The Peace River Scottish Society (PRSS) held their first home competition in 14 years on Sunday, June 9.
The club, which was founded 40 years ago, held a Highland Competition annually from about 1995 until the last one in 2005.
“The reason for not having the competition over them years has really been commitment,” says PRSS board member Lindsay Gauvreau.
“The competition used to take place outside which took a lot of planning and cost. The PRSS hasn’t had a board who have been able to commit to the process of the competition in a long time. In our current membership we have about 75 per cent of our dancers are competitive and travel a lot for competitions. The desire was there to bring back a home competition and we took a different approach. By having it inside we saved a bit in cost and it was more manageable for the amount of volunteers we have,” she explains.
“We would love someday to take it outdoors again like it had been done in years before but with the unpredictable June weather and the financial ability to support an outdoor stage, tents etc for a little club like ours is a bit overwhelming so for now it’s indoors.”
This year’s competition was held at Peace River High School, where 72 dancers from around Alberta, BC and NWT competed in all levels of Highland Dance.
In sanctioned Highland events, dancers perform five different traditional dances in front of judges.
Dancers at this year’s competition ranged in age from as young as 4 to19 years old.
Primary, beginner and novice dancers made up the majority of the registrations and competed in the morning, while Intermediate and Premier groups competed in the afternoon.
“Having this competition complements the Grande Prairie Highland Games on Saturday. It creates a competition circuit and an incentive for dancers to travel to our area,” says Gauvreau.
“It means a lot to not only our club to have the competition back but to the Highland community. Since announcing the return of the competition last fall we have had people from all around Alberta contact us excited.”
“They remember coming to Peace River as kids and competing and it being such a great experience,” she says.
“We had people sponsor trophies because as children this was their first competition. And we had former dancers bringing their children this weekend from places like Beaumont and Edmonton because they had attended themselves. For our dancers it was so exciting to not have to travel to compete, [and to] have their friends and families come and watch them.”
Strong club and community support made the competition a success this year.
“It was a fantastic effort put forward by the Peace River Scottish Society, with all hands on deck to keep the competition running smoothly. We also had community volunteers and former dancers who helped us out and played important roles during the day,” Gauvreau says.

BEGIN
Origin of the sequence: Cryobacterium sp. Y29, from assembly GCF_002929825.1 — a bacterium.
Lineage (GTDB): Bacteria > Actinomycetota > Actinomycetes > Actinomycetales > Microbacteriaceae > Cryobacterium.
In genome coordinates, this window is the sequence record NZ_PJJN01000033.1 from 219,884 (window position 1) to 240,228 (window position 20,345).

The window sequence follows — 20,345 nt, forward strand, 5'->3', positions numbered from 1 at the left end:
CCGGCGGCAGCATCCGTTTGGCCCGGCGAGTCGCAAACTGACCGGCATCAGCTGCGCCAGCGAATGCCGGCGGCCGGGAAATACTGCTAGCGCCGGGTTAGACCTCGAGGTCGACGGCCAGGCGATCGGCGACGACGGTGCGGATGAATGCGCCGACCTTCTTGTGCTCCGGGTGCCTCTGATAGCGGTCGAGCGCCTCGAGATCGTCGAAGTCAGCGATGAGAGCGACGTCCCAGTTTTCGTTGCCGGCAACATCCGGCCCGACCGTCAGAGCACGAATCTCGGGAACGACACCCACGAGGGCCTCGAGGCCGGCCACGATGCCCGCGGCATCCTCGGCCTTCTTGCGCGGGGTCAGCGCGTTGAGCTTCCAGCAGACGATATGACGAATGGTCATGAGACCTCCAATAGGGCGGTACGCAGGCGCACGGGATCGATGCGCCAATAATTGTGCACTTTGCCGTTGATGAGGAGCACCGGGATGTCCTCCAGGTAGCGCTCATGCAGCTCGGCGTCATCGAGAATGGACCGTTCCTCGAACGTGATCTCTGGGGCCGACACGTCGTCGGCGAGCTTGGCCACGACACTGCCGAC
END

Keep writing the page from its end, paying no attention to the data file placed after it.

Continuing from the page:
“We had tremendous support from the community. Peace Country Ventures, Peace River Rogers Club, Mercer, Fitness in the Go, Kit Office Plus, Peace River Masonic Lodge, and CIMS were our main event donors. Domino’s Pizza, IGA, Co-op, Shoppers Drug Mart and Jardin Foods donated to our canteen which was used as a fundraiser for the event. We also had individual families and former dancers who sponsored our trophies.”
The awards were created by Caribou Cresting and Custom Laser Works.
The overall winners of the competition were:
178 Eva Scobey (Fox Creek AB)
140 Brooklynn Taylor (Fox Creek AB)
150 Alyssa Troster (Prince George BC)
183 Elisabeth Milligan-Coyle (Peace River)
Beginner 12 and over
180 Gracie Kobasiuk ( Fort St John BC)
The Nicole Dufresne Novice Special Award
192 Brielle DeCiccio (Fox Creek AB)
Novice 11 and under
192 Brielle DeCiccio
Novice 12 and over
155 Kate Priestley (Tofield, AB)
142 Emma Haight (Prince George, BC)
Premier 14 & Under
177 Ava Kupfers-chmid (Prince George BC)
Premier 15 & 16
199 Seanna Novak (Peace River AB)
Premier 17 and over
157 Tacy Wilkes (Peace River AB)
Dancer of the day was awarded for both morning and afternoon highest point earners. The morning winner was Brielle DeCiccio of Fox Creek, and the afternoon winner was Seanna Novak of Peace River.
“Peace River is such a beautiful place and to get to share it with the Highland community again and to create a warm fun inviting experience that people want to come back to, means the world to our little club. We hope to continue to do it for many years to come,” Gauvreau says.
The Peace River Scottish Society is home to 17 Highland Dancers as well as Celtic Step Dancing, and has three Associate Teachers; Carey Imrie, Ashlea Hubert, and Melanie Lamont. Registration is now open for the 2019/2020 dance season. PRSS accepts dancers ages 4 and up, and beginners are always welcome at any age.